The scholarships will be awarded to students in the Physician Assistant program
Nov. 1 marked the continuation of a 39 year-long legacy of Chapman Celebrates, an extravagant theatrical performance that incorporates over 130 students of all departments in the College of Performing Arts, from vocal performance to dancing to acting.
Amidst the glitz and glamor of a Broadway-esque production, the show served as the opening entertainment to the gala hosted Nov. 2, an initiative to encourage donors to provide scholarship funds for future Chapman students. This year’s gala reached a climax when President Daniele Struppa announced this year’s Citizens of the Year Award winners, Sandi and Ron Simon. Struppa also announced their recent $9 million commitment made by the Simon Foundations, an organization dedicated to helping underprivileged high school and college undergraduates accomplish higher education. Starting in 2021, the foundation will provide 10 full-tuition scholarships each year for five years to students who wish to be a part of Chapman’s University’s Physician Assistant program, which currently holds a 6 percent acceptance rate for general applicants.
“As you know, Southern California has a rapidly growing need for additional healthcare,” Struppa said to a packed theater of donors. “Knowing that, we began a conversation with Ron and Sandi about how we could meet this need. We felt it would be a good way to build on the incredible work they had done with the Simon scholars and maybe together we could provide a career path (for students).”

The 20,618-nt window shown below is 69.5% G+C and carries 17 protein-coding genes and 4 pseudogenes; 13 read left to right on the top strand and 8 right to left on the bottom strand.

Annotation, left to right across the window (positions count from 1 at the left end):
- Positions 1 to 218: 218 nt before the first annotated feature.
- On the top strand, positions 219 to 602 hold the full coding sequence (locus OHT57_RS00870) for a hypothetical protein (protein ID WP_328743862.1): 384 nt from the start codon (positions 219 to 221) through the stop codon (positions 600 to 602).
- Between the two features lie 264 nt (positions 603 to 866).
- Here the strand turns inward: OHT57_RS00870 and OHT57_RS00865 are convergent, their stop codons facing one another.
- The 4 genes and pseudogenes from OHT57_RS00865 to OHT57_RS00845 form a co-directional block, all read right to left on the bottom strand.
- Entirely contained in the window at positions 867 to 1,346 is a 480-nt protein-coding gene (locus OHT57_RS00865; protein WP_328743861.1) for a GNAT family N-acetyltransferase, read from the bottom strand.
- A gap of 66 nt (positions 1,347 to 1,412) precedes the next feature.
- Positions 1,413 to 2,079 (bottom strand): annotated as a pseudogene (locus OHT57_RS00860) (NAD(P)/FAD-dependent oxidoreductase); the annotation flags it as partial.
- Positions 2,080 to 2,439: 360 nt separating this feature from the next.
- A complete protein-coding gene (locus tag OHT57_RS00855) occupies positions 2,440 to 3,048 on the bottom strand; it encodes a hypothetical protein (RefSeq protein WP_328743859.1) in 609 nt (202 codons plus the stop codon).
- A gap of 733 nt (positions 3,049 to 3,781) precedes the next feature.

The show promoted themes of feminism and the female voice, and featured an eclectic mix of songs tributed to influential female artists, such as Aretha Franklin and Lady Gaga. Sophia Vidali, a senior vocal performance major, soloed on Peggy Lee’s “Fever.”
“I try to embody and bring out what I’m singing about, and really engage the audience in that way so that I can connect the narrative through what’s happening through the dancing,” Vidali said.
The collaborative narrative woven through different art mediums distinguished the performance from all others that Chapman hosts according to Azuki Umeda, a senior dance major.
“Having everything live was just so eye-opening and made me realize that there’s more than just dance,” Umeda said.
Both nights of the show also featured the presentation of awards to women in the arts. Emmy-winning television producer Brenda Brkusic Milinkovic, a Chapman alumna who graduated in 2004, received the 2019 Alumni Achievement Award during the opening night of Chapman Celebrates, and reflected on the ways in which Chapman met her needs as a young filmmaker.
The following night, Vanessa Williams received the 2019 Lifetime Achievement in the Arts Award for her accolades as a top-charts reaching singer, actress and dancer. Being the mother of a student who attends Chapman, Williams followed the honor by performing “Colors of the Wind” on the Musco stage. The impact of the financial assistance of events like Chapman Celebrates can be seen by taking a closer look at the students performing on stage. Junior vocal performance major Danny Sanchez has performed in the event for the last three years as a scholarship recipient of the event itself.
“It shows that the university wants you here when they offer you that scholarship,” Sanchez said. “It’s a recognition of your talent and what you can do, which is important to feel from a university.”